Policing and Crime Bill — Police Complaints and the Media — Independent Inquiry — 13 Jun 2016 at 19:20

The majority of MPs voted against an independent inquiry into the operation of the police complaints system in respect of relationships between the police and media.

MPs were considering the Policing and Crime Bill.[1]

The proposed new clause rejected in this vote was titled Police complaints and the media and stated:

  • ‘(1) Subject to subsection (3), the Prime Minister must commission an independent inquiry into the operation of the police complaints system in respect of relationships between the police and media.
  • (2) The inquiry must include, but is not limited, to—
  • (a) how adequately police forces investigated complaints about police officers in dealing with people working within, or connected to, media organisations,
  • (b) the thoroughness of any reviews by police forces into complaints specified in subsection (a),
  • (c) in the cases where a complaint in subsection (a) led to a criminal investigation, the conduct of prosecuting authorities in investigating the allegation,
  • (d) the extent to which police officers took illegal payment to suppress investigations of complaints of relationships between police officers and people working within, or connected to, media organisations,
  • (e) the implications of subsections (a) to (d) for the relationships between media organisations and the police, prosecuting authorities, and relevant regulatory bodies, and recommended actions.
  • (3) The inquiry can only commence once the Secretary of State is satisfied that it would not prejudice any ongoing relevant legal cases.

The rejected new clause was accompanied by an explanatory statement saying:

  • This new clause would compel the Prime Minister to instigate an independent inquiry such as Leveson 2 into the relationships between the press and police and the extent to which that has operated in the public interest.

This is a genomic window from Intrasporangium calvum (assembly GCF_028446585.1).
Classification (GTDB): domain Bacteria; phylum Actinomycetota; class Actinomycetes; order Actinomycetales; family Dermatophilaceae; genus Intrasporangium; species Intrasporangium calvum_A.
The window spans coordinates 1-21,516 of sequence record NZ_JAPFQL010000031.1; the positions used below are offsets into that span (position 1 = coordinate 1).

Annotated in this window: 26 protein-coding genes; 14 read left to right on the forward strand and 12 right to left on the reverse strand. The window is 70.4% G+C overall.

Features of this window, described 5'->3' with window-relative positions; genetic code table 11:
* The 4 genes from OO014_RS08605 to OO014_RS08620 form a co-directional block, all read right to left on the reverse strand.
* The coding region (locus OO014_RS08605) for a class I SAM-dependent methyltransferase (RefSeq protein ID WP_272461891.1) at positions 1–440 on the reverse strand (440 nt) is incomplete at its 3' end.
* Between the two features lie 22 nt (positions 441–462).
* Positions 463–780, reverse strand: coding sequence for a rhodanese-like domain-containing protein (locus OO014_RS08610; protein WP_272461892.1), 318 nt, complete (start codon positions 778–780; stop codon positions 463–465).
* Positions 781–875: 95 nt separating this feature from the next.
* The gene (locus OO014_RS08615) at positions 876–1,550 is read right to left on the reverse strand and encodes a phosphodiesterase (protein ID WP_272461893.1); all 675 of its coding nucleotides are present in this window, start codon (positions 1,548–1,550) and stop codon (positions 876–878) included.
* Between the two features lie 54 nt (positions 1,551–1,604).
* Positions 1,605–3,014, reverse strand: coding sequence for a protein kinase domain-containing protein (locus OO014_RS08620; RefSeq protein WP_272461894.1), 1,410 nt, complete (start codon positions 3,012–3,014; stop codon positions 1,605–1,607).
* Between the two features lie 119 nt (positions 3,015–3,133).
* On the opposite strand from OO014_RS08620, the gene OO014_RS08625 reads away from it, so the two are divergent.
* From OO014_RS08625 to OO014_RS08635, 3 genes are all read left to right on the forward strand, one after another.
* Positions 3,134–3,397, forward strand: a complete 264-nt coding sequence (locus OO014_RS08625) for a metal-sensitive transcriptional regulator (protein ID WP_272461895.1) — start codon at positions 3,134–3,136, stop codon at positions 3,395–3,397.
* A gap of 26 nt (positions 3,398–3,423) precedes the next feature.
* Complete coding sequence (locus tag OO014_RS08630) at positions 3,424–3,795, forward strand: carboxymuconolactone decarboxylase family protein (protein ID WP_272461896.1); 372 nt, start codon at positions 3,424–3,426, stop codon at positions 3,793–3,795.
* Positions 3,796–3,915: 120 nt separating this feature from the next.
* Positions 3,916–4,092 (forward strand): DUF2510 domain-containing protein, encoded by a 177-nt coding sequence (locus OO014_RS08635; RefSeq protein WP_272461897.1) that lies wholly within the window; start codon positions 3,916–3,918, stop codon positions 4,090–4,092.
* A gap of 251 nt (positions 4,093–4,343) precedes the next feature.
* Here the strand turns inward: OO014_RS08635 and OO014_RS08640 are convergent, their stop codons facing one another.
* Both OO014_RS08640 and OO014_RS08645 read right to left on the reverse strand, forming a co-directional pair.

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Debate in Parliament |

Party Summary

Votes by party, red entries are votes against the majority for that party.

What is Tell? '+1 tell' means that in addition one member of that party was a teller for that division lobby.

What are Boths? An MP can vote both aye and no in the same division. The boths page explains this.

What is Turnout? This is measured against the total membership of the party at the time of the vote.

PartyMajority (No)Minority (Aye)BothTurnout
Con263 (+2 tell) 1080.6%
DUP3 0037.5%
Independent0 1033.3%
Lab0 141 (+2 tell)061.9%
LDem0 5062.5%
PC0 30100.0%
SDLP0 2066.7%
UUP0 02100.0%
Total:266 153272.3%

Rebel Voters - sorted by party

MPs for which their vote in this division differed from the majority vote of their party. You can see all votes in this division, or every eligible MP who could have voted in this division

Sort by: Name | Constituency | Party | Vote

NameConstituencyPartyVote
Jason McCartneyColne ValleyCon (front bench)aye

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